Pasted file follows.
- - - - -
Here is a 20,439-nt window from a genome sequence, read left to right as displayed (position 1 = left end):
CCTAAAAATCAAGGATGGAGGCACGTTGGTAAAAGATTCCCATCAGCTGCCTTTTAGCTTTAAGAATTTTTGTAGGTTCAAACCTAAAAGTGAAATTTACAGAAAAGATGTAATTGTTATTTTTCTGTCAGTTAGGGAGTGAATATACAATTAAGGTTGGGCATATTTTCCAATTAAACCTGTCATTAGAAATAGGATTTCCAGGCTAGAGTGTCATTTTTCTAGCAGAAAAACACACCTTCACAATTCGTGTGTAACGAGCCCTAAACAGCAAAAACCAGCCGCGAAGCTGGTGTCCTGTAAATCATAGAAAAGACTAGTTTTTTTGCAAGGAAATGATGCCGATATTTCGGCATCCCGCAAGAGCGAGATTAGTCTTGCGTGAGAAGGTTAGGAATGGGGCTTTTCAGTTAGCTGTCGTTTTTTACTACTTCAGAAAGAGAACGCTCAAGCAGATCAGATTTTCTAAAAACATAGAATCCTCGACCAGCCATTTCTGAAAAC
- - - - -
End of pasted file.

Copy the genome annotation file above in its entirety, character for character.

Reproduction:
Here is a 20,439-nt window from a genome sequence, read left to right as displayed (position 1 = left end):
CCTAAAAATCAAGGATGGAGGCACGTTGGTAAAAGATTCCCATCAGCTGCCTTTTAGCTTTAAGAATTTTTGTAGGTTCAAACCTAAAAGTGAAATTTACAGAAAAGATGTAATTGTTATTTTTCTGTCAGTTAGGGAGTGAATATACAATTAAGGTTGGGCATATTTTCCAATTAAACCTGTCATTAGAAATAGGATTTCCAGGCTAGAGTGTCATTTTTCTAGCAGAAAAACACACCTTCACAATTCGTGTGTAACGAGCCCTAAACAGCAAAAACCAGCCGCGAAGCTGGTGTCCTGTAAATCATAGAAAAGACTAGTTTTTTTGCAAGGAAATGATGCCGATATTTCGGCATCCCGCAAGAGCGAGATTAGTCTTGCGTGAGAAGGTTAGGAATGGGGCTTTTCAGTTAGCTGTCGTTTTTTACTACTTCAGAAAGAGAACGCTCAAGCAGATCAGATTTTCTAAAAACATAGAATCCTCGACCAGCCATTTCTGAAAAC